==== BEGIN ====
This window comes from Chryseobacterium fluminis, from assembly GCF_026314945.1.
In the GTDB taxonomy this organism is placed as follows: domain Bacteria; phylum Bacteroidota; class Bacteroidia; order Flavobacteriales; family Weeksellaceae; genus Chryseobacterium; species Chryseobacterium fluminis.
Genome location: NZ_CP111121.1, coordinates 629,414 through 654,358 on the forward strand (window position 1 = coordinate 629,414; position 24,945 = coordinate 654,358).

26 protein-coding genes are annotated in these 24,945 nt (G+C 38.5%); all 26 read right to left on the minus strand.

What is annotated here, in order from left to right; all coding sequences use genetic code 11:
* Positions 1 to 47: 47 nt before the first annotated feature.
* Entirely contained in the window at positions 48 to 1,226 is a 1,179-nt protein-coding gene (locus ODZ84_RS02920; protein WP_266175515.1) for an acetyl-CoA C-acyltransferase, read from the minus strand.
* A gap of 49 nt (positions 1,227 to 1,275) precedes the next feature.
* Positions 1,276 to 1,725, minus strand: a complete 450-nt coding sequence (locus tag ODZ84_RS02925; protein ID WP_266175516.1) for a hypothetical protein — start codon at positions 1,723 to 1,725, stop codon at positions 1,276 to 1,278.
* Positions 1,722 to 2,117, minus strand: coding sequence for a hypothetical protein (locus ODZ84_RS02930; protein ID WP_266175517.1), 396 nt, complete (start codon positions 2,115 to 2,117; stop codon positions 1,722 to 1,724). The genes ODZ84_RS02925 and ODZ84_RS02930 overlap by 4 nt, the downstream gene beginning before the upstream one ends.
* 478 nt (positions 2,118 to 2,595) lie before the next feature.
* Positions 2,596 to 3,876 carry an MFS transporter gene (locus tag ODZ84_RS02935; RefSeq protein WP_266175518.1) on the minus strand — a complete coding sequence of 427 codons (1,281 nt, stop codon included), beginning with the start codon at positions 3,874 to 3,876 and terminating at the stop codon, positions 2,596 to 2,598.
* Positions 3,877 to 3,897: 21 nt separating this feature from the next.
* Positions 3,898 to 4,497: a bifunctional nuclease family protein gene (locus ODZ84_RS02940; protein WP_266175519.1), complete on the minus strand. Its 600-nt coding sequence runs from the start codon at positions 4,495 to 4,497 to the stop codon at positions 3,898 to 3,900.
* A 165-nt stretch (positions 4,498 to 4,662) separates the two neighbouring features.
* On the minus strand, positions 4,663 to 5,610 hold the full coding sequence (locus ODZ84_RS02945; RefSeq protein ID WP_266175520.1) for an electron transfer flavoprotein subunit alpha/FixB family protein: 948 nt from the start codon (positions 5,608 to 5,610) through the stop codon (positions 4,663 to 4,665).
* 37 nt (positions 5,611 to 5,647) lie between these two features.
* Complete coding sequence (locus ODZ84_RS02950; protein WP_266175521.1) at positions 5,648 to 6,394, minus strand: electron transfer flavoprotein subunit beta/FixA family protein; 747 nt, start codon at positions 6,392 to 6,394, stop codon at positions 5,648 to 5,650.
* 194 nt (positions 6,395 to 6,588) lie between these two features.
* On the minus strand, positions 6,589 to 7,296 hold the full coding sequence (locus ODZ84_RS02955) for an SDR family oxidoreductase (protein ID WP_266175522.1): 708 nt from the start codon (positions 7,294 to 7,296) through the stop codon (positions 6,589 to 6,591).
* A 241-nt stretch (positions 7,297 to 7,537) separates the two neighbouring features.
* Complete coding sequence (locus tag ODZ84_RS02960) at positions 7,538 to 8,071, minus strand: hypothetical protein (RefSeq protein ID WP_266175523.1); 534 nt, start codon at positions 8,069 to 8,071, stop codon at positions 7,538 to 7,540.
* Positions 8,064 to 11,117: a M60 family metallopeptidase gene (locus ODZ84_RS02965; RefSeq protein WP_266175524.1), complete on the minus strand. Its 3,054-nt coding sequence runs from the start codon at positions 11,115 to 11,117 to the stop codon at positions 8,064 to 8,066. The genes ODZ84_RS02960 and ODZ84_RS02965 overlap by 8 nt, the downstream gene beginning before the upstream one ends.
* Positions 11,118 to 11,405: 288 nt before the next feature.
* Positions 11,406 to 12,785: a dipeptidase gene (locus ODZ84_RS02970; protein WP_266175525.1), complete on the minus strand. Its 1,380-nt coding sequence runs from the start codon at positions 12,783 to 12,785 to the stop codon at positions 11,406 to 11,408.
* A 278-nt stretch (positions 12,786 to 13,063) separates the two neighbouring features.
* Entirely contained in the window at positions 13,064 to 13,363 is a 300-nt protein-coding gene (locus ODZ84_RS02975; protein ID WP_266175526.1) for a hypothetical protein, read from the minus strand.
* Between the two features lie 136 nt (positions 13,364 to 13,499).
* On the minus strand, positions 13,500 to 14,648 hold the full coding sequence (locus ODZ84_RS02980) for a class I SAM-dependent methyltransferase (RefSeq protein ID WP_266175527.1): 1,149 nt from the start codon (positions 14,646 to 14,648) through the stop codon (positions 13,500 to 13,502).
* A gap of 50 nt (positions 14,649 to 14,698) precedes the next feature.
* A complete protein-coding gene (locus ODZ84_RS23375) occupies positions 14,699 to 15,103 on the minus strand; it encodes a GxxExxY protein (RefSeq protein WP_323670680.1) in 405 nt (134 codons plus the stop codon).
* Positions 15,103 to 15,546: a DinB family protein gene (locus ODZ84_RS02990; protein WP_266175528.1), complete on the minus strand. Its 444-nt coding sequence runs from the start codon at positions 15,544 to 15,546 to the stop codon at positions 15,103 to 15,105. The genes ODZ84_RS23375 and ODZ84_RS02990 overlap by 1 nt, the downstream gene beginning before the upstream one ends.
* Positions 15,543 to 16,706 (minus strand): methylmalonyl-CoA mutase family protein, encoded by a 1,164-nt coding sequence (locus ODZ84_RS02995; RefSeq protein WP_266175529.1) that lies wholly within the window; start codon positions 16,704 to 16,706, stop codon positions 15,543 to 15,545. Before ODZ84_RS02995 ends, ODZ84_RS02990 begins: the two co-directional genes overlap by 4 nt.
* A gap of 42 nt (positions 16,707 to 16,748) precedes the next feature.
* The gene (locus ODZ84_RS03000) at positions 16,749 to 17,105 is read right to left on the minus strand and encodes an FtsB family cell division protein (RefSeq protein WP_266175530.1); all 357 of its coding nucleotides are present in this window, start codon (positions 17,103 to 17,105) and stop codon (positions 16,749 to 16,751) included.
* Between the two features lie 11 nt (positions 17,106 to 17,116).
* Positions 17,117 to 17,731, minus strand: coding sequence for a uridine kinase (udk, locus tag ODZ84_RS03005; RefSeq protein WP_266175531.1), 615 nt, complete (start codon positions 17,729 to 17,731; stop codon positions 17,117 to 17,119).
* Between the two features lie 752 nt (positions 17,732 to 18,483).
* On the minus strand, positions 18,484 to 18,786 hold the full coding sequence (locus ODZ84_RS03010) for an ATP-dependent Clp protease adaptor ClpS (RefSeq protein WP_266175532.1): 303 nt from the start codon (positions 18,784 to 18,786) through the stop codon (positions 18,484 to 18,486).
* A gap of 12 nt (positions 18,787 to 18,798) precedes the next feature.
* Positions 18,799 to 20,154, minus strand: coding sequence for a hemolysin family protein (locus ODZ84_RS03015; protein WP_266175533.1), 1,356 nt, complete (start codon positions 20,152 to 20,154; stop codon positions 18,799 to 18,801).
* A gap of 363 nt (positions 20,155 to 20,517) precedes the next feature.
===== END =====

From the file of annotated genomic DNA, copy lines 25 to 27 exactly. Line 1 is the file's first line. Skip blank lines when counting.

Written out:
* Positions 11,406 to 12,785: a dipeptidase gene (locus ODZ84_RS02970; protein WP_266175525.1), complete on the minus strand. Its 1,380-nt coding sequence runs from the start codon at positions 12,783 to 12,785 to the stop codon at positions 11,406 to 11,408.
* A 278-nt stretch (positions 12,786 to 13,063) separates the two neighbouring features.
* Entirely contained in the window at positions 13,064 to 13,363 is a 300-nt protein-coding gene (locus ODZ84_RS02975; protein ID WP_266175526.1) for a hypothetical protein, read from the minus strand.